Tuesday, October 27, 2009
We received the following press release from the United Nations concerning the last judgment to be handed down the by Special Court for Sierra Leone in the nation of Sierra Leone. The trial of Charles Taylor continues, but in the Hague (in the same building as the International Criminal Court). Here is the press release:
The United Nations-backed Special Court for Sierra Leone upheld the convictions and sentences passed on three former rebels in the last judgment by the tribunal to be handed down in the West African nation.
The three former leaders of the rebel Revolutionary United Front (RUF) were convicted earlier this year for atrocities committed during Sierra Leone’s decade-long civil war.
The charges include forced marriage as a crime against humanity and attacks against UN peacekeepers – the first time that an international criminal tribunal has entered guilty verdicts for both charges.
The Court – which is based in the capital, Freetown – dismissed all the appeals of the defendants, except one regarding Augustine Gbao for the charge of collective punishment, which has been overturned. He will still have to serve the 25-year sentence originally imposed on him.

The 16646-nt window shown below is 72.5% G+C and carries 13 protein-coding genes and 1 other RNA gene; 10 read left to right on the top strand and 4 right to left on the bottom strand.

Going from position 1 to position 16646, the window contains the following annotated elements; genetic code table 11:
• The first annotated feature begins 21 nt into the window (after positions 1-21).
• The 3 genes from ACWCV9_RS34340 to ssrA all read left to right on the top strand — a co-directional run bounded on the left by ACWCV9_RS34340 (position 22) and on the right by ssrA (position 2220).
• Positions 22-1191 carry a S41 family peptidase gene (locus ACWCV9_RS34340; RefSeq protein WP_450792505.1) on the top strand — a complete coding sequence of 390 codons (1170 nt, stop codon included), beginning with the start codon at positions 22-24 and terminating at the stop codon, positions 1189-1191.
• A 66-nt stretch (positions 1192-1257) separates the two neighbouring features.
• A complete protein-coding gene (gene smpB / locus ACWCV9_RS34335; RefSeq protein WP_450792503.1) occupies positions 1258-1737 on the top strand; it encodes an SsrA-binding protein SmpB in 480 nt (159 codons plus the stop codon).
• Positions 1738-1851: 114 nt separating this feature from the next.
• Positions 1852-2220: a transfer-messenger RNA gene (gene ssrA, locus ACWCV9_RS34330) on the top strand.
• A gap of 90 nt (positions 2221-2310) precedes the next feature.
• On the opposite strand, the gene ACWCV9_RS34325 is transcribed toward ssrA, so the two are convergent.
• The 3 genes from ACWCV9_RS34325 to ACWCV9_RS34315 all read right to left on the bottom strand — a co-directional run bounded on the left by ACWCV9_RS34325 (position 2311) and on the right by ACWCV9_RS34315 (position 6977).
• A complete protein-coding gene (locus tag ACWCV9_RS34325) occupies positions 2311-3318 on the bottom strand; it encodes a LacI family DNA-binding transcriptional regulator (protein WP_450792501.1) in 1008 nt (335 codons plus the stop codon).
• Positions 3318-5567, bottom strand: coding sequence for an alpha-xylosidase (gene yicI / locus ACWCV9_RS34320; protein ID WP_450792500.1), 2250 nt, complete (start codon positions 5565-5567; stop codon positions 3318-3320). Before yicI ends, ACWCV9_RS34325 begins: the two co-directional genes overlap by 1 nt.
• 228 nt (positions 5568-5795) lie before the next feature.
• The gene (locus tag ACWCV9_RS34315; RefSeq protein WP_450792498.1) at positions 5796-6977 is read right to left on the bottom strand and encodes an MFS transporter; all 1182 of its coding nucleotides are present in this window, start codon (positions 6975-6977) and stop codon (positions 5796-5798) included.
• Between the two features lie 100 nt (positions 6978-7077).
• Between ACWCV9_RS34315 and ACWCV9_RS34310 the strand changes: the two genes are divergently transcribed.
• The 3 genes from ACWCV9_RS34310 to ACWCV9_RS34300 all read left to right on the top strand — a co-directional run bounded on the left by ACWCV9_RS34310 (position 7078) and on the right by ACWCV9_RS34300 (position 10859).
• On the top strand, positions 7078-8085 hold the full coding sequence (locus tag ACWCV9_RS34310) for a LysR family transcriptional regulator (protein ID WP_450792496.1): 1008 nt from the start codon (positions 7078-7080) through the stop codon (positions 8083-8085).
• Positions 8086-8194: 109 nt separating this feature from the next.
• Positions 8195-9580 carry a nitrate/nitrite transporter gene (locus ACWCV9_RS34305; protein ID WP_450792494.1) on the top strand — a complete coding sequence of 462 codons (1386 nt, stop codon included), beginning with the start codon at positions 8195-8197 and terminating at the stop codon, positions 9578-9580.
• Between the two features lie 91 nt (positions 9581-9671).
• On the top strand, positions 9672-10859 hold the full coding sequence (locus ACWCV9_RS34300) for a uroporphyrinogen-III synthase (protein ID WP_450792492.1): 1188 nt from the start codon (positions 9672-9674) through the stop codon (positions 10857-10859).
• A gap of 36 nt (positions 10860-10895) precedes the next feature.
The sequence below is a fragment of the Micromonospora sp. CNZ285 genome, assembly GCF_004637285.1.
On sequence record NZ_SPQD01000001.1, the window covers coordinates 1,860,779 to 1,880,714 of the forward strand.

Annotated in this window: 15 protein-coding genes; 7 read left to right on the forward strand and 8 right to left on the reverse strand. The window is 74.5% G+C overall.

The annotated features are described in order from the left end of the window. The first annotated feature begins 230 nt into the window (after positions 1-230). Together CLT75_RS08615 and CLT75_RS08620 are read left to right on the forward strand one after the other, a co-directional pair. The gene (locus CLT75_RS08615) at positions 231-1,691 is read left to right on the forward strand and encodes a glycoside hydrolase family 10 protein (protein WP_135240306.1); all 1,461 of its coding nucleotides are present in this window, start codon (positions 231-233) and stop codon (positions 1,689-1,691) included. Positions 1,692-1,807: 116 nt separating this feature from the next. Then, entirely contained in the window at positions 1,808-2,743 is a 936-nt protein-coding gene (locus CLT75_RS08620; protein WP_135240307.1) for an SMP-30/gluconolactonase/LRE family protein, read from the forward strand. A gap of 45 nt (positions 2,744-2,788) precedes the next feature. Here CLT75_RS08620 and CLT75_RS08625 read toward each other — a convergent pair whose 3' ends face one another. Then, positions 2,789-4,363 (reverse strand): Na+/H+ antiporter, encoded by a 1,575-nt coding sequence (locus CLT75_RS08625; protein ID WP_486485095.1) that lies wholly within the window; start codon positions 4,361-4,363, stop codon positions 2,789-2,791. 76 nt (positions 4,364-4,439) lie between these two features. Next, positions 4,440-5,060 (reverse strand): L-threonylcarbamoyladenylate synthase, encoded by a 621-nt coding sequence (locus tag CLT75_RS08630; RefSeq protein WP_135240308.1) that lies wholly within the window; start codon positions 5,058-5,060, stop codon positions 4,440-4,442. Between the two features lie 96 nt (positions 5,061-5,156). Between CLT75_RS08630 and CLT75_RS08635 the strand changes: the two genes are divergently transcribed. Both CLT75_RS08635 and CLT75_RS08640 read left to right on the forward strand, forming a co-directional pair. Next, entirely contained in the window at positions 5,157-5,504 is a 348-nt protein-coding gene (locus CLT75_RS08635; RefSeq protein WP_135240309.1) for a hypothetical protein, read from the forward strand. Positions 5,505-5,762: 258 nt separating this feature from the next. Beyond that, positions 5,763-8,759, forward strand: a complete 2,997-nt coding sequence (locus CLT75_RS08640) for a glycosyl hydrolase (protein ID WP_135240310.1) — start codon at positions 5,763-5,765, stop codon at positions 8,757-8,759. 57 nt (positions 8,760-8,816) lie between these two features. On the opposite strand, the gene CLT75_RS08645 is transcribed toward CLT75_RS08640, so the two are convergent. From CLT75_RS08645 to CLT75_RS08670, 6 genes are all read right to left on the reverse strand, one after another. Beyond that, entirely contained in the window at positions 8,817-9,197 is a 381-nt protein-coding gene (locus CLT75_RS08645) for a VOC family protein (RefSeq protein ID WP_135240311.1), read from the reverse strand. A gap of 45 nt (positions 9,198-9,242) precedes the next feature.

The other defendants, Issa Sesay and Morris Kallon, will serve 52 years and 40 years, respectively.
The acting Prosecutor of the Court, Joseph Kamara, welcomed today’s judgment, calling it “a final condemnation of one of the most brutal and notorious rebel groups in modern times.
“This judgment sends a signal that such tactics of warfare will not go unpunished. It may act as a deterrent against those who would use this strategy to further their own aims at the expense of the innocent,” he added in a news release.
With today’s judgment, the Court’s trial proceedings in Sierra Leone now complete. It has now delivered final judgements in all three of its Freetown-based trials, with eight accused persons convicted.
The remaining trial, involving former Liberian president Charles Taylor, is continuing at The Hague, where it was moved for security reasons.
The Special Court is an independent tribunal established jointly by the Sierra Leonean Government and the UN in 2002. It is mandated to try those who bear the greatest responsibility for atrocities committed in Sierra Leone after 30 November 1996.